choice of solvent. Most laser dyes are polar molecules,
and excitation into their lowest-lying singlet state is ac-
companied by an increase in the dipole moment. Ac-
cordingly, solvent polarity plays an important role in
shifting the lasing wavelength. In a majority of circum-
stances, increasing solvent polarity will shift the gain
curve toward longer wavelength. In the case of more polar
dyes, the shift can be as high as 20 - 60 nm.
The output power of dye lasers is strongly dependent on
the purity of the solvent. Impurities and additives may
strongly affect upper state lifetime of the dye or may
catalyse photochemical reactions. Therefore, for best
results, only high quality solvents are to be recommended
With the exception of water, all solvents should be
considered hazardous. In many instances, the solvent in
which the dye is dissolved plays a major role in the hazard
presented by the final solution.
Water is called the universal solvent because more
substances dissolve in water than in any other chemical.
This has to do with the polarity of each water molecule.
The hydrogen side of each water (H2O) molecule carries a
slight positive electric charge, while the oxygen side car-
ries a slight negative electric charge. This helps water
dissociate ionic compounds into their positive and nega-
tive ions. The positive part of an ionic compound is at-
tracted to the oxygen side of water while the negative
portion of the compound is attracted to the hydrogen side
of water.
These hazards must be addressed carefully in dye han-
dling and solution preparation. Nearly all solvents are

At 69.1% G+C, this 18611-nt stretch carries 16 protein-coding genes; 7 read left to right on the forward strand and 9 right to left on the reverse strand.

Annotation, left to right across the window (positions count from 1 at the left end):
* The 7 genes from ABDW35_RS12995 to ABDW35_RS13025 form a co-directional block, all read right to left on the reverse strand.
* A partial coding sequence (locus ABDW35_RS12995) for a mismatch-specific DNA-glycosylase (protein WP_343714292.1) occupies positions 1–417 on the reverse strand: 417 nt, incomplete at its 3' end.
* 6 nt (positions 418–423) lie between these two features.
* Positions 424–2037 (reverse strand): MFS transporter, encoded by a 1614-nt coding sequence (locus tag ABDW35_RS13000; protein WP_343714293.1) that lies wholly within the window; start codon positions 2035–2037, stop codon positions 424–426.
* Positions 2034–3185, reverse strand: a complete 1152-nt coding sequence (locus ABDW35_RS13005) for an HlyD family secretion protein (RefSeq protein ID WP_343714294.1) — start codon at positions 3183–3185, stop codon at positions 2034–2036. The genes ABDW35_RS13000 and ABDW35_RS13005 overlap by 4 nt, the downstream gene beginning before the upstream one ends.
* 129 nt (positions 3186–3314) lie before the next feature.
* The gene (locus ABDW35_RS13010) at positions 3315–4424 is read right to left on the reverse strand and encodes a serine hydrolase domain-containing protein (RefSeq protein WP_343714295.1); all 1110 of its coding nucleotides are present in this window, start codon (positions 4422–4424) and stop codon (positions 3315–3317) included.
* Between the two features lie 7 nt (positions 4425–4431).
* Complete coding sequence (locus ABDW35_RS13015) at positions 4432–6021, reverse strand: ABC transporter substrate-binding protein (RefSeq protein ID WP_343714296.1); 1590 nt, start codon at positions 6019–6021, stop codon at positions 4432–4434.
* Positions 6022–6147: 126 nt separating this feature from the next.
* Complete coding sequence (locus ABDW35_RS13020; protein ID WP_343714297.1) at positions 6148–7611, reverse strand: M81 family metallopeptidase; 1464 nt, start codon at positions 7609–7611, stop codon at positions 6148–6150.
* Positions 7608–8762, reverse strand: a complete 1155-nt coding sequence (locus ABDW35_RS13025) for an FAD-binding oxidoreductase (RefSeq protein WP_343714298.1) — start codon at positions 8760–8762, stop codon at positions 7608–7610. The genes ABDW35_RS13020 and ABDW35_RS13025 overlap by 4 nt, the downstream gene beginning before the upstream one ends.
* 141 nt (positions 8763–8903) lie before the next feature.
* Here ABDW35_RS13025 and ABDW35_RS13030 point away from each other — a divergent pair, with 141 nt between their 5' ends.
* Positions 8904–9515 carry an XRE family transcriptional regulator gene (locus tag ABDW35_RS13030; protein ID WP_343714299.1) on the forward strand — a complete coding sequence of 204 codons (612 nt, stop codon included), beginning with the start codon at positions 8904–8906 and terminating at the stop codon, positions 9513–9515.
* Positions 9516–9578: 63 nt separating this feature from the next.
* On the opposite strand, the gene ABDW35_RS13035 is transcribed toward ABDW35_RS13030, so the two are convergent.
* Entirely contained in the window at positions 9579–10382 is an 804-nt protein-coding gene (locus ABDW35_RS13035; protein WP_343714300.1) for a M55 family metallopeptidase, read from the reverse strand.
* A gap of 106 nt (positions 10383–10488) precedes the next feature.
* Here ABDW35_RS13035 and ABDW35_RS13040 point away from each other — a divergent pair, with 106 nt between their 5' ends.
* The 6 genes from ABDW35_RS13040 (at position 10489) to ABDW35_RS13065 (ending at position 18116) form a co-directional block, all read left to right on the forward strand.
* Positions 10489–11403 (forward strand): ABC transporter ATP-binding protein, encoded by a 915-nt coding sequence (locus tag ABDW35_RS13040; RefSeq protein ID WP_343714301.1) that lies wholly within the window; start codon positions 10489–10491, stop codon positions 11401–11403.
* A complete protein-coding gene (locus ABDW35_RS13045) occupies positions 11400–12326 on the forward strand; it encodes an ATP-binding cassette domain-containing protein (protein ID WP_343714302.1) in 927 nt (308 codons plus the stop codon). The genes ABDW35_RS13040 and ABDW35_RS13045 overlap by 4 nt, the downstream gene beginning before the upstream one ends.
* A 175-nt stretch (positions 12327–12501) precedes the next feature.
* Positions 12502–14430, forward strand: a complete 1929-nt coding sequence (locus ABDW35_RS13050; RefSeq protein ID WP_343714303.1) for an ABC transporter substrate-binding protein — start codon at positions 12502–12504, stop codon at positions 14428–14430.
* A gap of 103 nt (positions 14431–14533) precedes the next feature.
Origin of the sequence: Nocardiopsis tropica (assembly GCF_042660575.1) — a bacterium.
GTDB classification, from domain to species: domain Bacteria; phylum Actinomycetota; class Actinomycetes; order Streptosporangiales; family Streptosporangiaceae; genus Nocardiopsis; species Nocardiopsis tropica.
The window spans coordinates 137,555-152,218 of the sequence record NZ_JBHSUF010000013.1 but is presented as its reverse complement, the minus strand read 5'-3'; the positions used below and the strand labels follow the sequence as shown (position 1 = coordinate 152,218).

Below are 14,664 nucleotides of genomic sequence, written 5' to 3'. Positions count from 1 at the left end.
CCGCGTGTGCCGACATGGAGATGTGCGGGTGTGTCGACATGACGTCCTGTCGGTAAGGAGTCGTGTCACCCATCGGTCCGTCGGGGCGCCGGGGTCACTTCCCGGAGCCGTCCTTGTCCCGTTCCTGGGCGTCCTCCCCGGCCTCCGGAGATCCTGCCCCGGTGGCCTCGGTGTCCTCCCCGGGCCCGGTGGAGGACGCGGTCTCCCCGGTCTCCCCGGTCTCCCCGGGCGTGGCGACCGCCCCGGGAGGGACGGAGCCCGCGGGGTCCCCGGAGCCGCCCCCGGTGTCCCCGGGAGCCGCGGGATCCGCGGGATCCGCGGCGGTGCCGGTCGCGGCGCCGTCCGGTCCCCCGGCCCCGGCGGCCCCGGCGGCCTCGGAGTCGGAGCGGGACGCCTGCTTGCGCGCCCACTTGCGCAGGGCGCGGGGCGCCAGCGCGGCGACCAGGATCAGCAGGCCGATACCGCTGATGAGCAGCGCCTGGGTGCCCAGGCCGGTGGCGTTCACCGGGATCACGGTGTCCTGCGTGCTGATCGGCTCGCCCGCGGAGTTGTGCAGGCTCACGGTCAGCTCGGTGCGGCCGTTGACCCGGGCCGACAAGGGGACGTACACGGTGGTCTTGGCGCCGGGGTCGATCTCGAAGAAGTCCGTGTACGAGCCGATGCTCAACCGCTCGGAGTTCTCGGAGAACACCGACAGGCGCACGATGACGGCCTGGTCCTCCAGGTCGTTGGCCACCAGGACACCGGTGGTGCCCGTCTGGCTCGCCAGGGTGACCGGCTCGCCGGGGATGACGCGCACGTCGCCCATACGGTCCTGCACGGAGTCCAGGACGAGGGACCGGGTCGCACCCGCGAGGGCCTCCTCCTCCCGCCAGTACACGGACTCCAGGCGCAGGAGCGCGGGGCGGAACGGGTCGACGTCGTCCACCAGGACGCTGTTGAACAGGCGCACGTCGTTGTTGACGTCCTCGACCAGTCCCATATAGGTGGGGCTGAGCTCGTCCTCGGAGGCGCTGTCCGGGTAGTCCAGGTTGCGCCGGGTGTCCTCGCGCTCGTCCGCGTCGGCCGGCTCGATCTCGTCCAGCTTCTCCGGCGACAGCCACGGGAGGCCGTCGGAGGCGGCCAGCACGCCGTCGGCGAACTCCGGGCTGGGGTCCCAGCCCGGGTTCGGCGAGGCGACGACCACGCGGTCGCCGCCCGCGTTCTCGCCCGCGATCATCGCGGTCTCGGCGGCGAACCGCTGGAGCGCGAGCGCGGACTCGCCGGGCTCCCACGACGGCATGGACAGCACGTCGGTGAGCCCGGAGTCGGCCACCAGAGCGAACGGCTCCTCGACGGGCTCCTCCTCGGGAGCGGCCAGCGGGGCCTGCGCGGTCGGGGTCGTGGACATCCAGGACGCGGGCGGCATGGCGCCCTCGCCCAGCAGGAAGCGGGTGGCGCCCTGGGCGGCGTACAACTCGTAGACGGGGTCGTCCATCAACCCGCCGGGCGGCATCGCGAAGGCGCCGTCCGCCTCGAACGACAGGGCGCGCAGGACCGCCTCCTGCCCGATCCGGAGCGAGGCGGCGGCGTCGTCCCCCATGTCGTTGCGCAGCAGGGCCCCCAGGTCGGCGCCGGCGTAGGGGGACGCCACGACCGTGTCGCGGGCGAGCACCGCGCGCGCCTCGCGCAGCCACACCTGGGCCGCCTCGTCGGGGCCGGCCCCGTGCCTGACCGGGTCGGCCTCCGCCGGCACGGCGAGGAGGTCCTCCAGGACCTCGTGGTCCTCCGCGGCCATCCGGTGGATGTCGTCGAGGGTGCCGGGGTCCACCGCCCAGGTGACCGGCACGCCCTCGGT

highly flammable. Therefore, a small fire extinguisher
should be installed near the laser in a readily accessible
and unobstructed area.
A particular fire hazard that is not commonly known
occurs with nonpolar and, hence, nonconductive solvents.
If these solvents are circulated at a high speed through
plastic tubings, the pump unit acts as a van de Graff gen-
erator, producing up to 100 kV, and sparks may pierce the
tubing and ignite the solvent. The dye selectors use
grounding wires inside the plastic tubings to eliminate
these problems. However, when using such solvents,
check first for static electricity before opening the reser-
voir. Static electricity is present when hair on the back of
your hand or forearm is attracted to the plastic tubing. do
not circulate dye solutions made with such solvents for
more than a minute, unless the cuvette has been placed
into the crate and is grounded [12].
The beet (Beta vulgaris) is a plant in the amaranth
family. It is best known in its numerous cultivated varie-
ties, the most well-known of which is probably the red
root vegetable known as the beetroot or garden beet.
However, other cultivated varieties include the leaf
vegetables chard and spinach beet, as well as the root
vegetables sugar beet, which is important in the produc-
tion of table sugar, and mangel-wurzel, which is a fodder
crop. Three subspecies are typically recognized. All cul-
tivated varieties fall into the subspeciesBeta vulgaris
subsp. vulgaris, while Beta vulgaris subsp. maritima,
commonly known as the sea beet, is the wild ancestor of
these and is found throughout the Mediterranean, the
Atlantic coast of Europe, the Near East, and India. A
second wild subspecies, Beta vulgaris subsp. adanensis ,
occurs from Greece to Syria.
Betacyanins (Bc) is extracted dyes from beetroot or
beet red (Beta vulgaris). The two hydro-soluble com-
pounds: betacyanin (Bc) and betaxanthins (Bx), which
present absorption bands at 540 and 480 nm, respectively
are obtained from aqueous extraction of beet red [13] as
seen in Figur e 1.
5.1. Sample Preparation
The beet samples were collected from local markets in
Khartoum state and the dye solution was extracted by